Dr. Jennifer Pearlman, MD CCFP NCMP FAARM ABAARM CFA
Women are afforded a unique set of biological advantages at birth favouring longevity. Throughout their lifetime however, offsetting these factors are susceptibilites that can induce more rapid aging than their male counterparts. The Female Longevity Factor is a novel concept
coined by the author to refer to these biological traits and lifetime risks.
The longevity gender gap refers to the long-recognized discrepancy in lifespan in which women on average live seven years longer than men. The added years of life unfortunately do not presently translate into extended healthspan as women often experience disease and disability in their last decade of life. The healthspan gender gap differental is largely due to gender bias throughout the biomedical system from research to diagnosis to treatment of disease. Too oEen women are mis- or under-diagnosed, untreated or mis-treated and the unique risk factors that predict disease in women are too often unrecognized. For example, cardiovascular disease is the most common cause of death in women accounting for more deaths than all other causes deaths combined But women are often misdiagnosed when presenting with a heart attack and are too often denied lifesaving cardiac interventions in part due to the lower sensitvity of common diagnostic tests in female parents. Hormonal milestones pose unique risks to women, and experiencing pregnancy related high blood pressure, an early menopause, or severe hot flashes and sweats are all unique risk factors in women predicting future cardiovascular disease.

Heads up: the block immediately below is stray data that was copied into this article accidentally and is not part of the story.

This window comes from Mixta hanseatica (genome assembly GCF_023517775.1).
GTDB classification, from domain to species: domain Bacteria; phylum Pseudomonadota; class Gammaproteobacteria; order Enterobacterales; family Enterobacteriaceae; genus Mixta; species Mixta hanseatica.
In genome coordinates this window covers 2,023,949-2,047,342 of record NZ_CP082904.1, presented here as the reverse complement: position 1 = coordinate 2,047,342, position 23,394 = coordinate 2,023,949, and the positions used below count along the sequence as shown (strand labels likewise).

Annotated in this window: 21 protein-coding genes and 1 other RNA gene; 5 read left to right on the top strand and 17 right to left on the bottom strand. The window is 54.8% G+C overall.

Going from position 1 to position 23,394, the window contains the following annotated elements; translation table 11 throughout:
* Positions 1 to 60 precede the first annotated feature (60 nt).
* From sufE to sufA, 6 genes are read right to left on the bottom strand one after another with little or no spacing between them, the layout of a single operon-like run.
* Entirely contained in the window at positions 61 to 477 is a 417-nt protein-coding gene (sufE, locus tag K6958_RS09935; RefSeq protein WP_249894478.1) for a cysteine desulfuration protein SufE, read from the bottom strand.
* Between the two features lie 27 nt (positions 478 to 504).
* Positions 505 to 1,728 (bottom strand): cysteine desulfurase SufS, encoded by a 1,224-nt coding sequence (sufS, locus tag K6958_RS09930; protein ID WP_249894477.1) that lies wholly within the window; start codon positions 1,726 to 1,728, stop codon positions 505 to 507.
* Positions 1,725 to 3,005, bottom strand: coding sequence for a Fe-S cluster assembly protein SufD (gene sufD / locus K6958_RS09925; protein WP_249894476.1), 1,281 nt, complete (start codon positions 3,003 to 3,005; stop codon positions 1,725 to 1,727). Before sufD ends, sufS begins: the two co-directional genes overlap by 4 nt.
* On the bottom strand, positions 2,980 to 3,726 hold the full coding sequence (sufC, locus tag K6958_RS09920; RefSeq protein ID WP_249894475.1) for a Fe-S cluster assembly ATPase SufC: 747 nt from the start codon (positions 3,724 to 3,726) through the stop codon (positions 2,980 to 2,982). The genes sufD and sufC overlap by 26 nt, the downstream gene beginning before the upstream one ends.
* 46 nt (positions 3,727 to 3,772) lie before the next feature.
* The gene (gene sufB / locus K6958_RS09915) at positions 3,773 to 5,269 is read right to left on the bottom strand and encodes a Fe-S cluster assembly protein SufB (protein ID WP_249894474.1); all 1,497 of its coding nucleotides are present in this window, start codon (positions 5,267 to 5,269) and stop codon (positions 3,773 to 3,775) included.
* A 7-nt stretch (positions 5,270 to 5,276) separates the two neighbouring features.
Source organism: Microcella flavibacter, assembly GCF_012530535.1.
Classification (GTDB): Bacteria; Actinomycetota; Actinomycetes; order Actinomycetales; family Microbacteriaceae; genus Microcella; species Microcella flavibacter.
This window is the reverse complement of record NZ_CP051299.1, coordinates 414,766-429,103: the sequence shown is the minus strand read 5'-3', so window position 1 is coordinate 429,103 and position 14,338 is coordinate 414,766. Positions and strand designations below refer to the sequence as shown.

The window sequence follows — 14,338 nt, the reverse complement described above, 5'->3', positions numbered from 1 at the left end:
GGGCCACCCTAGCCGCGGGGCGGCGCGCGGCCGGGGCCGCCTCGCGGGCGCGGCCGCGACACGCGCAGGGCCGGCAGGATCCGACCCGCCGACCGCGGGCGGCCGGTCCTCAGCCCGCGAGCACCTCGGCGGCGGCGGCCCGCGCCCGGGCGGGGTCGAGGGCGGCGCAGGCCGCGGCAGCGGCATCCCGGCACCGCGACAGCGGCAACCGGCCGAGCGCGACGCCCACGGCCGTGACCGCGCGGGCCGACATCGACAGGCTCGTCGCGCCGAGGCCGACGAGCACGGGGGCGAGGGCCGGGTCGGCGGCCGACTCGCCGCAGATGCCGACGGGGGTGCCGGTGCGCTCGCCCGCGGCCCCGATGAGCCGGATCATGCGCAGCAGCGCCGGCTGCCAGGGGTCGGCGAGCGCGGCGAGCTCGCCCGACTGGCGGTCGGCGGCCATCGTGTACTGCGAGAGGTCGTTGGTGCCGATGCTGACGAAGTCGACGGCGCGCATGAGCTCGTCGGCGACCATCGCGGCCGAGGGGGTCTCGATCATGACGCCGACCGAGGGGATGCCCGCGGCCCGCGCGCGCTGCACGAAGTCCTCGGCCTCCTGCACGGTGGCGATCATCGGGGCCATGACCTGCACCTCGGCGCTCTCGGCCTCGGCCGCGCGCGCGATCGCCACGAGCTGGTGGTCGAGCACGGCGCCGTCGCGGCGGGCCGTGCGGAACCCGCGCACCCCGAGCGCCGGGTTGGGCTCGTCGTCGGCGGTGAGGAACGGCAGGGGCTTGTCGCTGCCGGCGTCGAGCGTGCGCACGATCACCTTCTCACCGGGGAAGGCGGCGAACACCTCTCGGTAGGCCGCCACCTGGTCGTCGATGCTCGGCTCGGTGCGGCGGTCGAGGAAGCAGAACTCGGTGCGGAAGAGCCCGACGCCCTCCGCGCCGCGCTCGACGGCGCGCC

When it comes to longevity, the key hallmarks of aging affect women differently than men. Women are born with genomic longevity advantages and the benefit of higher levels of estrogen throughout their reproductive lifespan, the menopause transition and greater susceptibility to epigenetic risks threaten to migate these favourable factors. The Female Longevity Factor can be understood by an examination of the gender basis underlying the hallmarks of aging.
Over 200 longevity genes have been identified to date. Studies of “superagers” reveal that these longevity genes code for vital metabolic and immune factors and controls of genomic stability.
Women have an innate genomic advantage with an extra X chromosome. There are over 1000 genes encoded on the X chromosome and these X-linked traits include brain, bone, neurological and immune function. Men on the other hand lack the second X chromosome and instead have in its place a Y chromosome. With fewer than 80 genes, the Y chromosome is much smaller and leaves men without a backup to all of the important X-linked genes. Thus, the second X chromosome provides women with a genomic advantage that becomes more important with aging.
In fact, each of our chromosomes contain a female longevity advantage. This lies in the noncoding caps of our chromosomes known as telomeres. These regions shrink as we age and can be considered a biological limit to our lifespan. Telomere length is extended under the influence of an enzyme, telomerase which can repair shortened or damaged telomeres such as during oxidative stress. Women are born with longer telomeres than men. But these longer telomeres are more suscep:ble to the harmful effects of stress. Estrogen is telomere protective as it upregulates telomerase. At menopause, with the decline of estrogen, women experience a rapid shortening of telomeres.
Genetics predict only about 20% of our aging. The vast majority is influenced by geneenvironment interactions, referred to as epigenetics. Epigenetic determinants can be internally derived like hormones or arise externally such as through our diet and environmental exposures.